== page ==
‘The proliferation of nominalizations in a discursive formation may be an indication of a tendency towards pomposity and abstraction’ Helen Sword
This sentence is true – and dire.
Thankfully, Professor Sword, Director of the Centre for Learning and Research in Higher Education at the University of Auckland, created it purely to highlight the horrors of overcomplication. But it does serve as a salutary example of what can go wrong when we write.
Being an expert in your academic field is not the same as being an expert in how to write about it.
Add to that the widely-felt pressure to ‘publish or perish’. To be successful, a paper must meet exacting journal standards and then stand up to scrutiny by experts in the field. This can make simply starting the task deeply daunting, let alone pushing through to completion.
Writing makes us vulnerable. While that may create connection in the nurturing context of an amateur writers’ group, in the rigorous environment of The Academy it can be searingly painful. When Professor Sword asked a number of successful academics to describe their response to criticism and rejection of their work, the words they chose were telling: ‘wounded, stung, thrashed, pierced, burned, shocked, beaten up, crushed, whacked, gutted, knocked back, trampled’.
In light of this, it’s clear to see why some academics start believing themselves incapable of producing the quality of writing required to meet their career goals.
But this is precisely the time to press in rather than slacken off.
Writing is a craft to be honed, not an innate gift to envy in others. It’s possible to develop a distinctive, cogent and compelling voice by devoting time and attention – and avoiding these six pitfalls along the way:
- Assuming that good writers are born not made
Believe this and you’ll overlook the many formal and informal opportunities available for improving your academic writing. It’s a surefire way to make minimal progress. Instead, seek out courses, masterclasses, books and blogs on the subject (see links below). Read writers you admire, and refine your writing to reflect the strengths you value in them.
- Neglecting the basics
The foundational building blocks of your writing – syntax, punctuation, grammar – must be firmly in place. But we all have blind-spots. That’s why working with a professional editor can serve as a useful relationship. Their experienced, objective eye will pick up any persistent errors or quirks that creep into your writing, allowing you to eliminate them in future.
- Being overly complicated
When the ideas you’re exploring are complex, you might assume the writing should be too. Extended sentences packed with sophisticated and obscure terms must surely impress a discerning reader. But think again. William Zinsser, author of On Writing Well: The Classic Guide to Writing Non-Fiction (1976) , cuts to the chase:
‘…the secret of good writing is to strip every sentence to its cleanest components. Every word that serves no function, every long word that could be a short word, every adverb which carries the same meaning that is already in the verb, every passive construction that leaves the reader unsure of who is doing what – these are the thousand and one adulterants that weaken the strength of a sentence. And they usually occur, ironically, in proportion to education and rank.’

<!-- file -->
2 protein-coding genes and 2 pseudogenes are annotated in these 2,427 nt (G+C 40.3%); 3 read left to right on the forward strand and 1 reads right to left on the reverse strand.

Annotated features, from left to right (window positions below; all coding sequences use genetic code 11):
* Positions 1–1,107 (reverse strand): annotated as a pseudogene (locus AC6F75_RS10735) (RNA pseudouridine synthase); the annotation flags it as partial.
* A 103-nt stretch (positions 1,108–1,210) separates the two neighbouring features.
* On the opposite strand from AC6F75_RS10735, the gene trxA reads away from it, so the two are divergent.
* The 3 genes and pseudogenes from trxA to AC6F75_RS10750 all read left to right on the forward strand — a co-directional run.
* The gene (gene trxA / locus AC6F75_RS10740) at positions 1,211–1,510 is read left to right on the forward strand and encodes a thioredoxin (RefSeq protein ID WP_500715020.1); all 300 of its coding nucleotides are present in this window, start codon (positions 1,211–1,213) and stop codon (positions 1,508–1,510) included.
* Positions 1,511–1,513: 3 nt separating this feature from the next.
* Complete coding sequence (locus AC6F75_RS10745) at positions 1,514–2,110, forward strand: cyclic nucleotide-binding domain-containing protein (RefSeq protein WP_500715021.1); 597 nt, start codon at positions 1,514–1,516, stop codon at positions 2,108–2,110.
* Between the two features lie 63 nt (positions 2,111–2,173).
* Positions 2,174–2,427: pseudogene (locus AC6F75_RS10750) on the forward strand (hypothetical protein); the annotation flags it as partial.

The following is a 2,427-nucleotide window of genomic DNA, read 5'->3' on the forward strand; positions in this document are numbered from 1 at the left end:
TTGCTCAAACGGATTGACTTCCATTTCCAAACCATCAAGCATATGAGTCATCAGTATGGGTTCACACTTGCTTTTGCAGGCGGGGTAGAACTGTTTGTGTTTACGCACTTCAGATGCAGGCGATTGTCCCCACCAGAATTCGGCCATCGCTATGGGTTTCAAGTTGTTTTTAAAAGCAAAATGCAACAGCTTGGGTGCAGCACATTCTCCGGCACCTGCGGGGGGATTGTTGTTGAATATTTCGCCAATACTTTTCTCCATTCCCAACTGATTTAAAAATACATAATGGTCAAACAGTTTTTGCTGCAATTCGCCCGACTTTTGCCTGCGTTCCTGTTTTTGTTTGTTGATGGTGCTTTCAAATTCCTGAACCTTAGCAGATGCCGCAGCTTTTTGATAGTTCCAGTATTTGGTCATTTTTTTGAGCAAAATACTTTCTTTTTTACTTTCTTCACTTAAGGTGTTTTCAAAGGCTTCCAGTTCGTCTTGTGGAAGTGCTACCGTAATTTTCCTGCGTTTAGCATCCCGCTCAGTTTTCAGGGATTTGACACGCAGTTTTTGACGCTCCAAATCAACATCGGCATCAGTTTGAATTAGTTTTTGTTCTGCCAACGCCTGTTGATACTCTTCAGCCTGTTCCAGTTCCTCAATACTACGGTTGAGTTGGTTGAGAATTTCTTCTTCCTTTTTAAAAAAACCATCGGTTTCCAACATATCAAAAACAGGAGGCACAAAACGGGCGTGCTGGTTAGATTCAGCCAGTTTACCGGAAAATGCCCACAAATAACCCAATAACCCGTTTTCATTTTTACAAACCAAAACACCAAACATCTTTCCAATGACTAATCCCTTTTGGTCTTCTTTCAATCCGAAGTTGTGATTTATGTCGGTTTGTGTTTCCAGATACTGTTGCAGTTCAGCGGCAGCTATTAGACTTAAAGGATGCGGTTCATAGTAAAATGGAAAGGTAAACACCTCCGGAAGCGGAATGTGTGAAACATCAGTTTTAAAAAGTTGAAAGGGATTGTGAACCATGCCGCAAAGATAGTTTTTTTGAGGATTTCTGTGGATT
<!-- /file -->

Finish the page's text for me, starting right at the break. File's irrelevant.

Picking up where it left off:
- Sticking to the rules
Many how-to guides set out specific writing schedules. But what happens if they don’t fit the unique shape of your workload or pattern of working? Attempts to adhere rigidly to a formula often end in discouragement, and discouragement has a habit of seeping into your writing and stalling it. Instead, focus on cultivating realistic and productive habits of mind. Prioritise discipline, persistence and flexibility over abortive efforts to fit someone else’s rules.
- Focusing on frustration
Negative attitudes to the process of writing are common – but draining. How do you choose to describe your writing to yourself and to others? Try a different approach. Stop being disappointed when a first draft isn’t perfect, and celebrate the fact that drafting and redrafting represents progress, not failure. Take pride and pleasure in what you produce and the process that made it possible, as Sword explains:
‘I realized that I tended to describe my writing process as fiddly, finicky, and laborious — words redolent of incompetence and frustration. By shifting to different metaphors — sculpting, crafting, shaping, polishing — I have learned to rework my own narrative, recognizing perceived weaknesses as core strengths.’
- Going solo
In contrast to teaching or attending a conference, writing seems a solitary activity. But isolation saps energy and confidence. Avoid that trap by seeking out opportunities to write with others, exchanging early drafts, being generous with your feedback, and finding people who will do the same for you. Share your experiences and feelings about writing. Nurture what Sword calls the ‘social habits of collegiality and collaboration’ and you’ll boost the quality of both your writing and your professional relationships.
The happy irony is that working hard on your writing will make it seem increasingly effortless to your reader – and they will remember you for it.
Air & Light & Time & Space: How Successful Academics Write, Helen Sword, Harvard University Press
Rachael Cayley’s Explorations of Style
Finding Your Voice as an Academic Writer (and Writing Clearly)
University of California Berkeley: A Quick Guide to Writing Resources [:]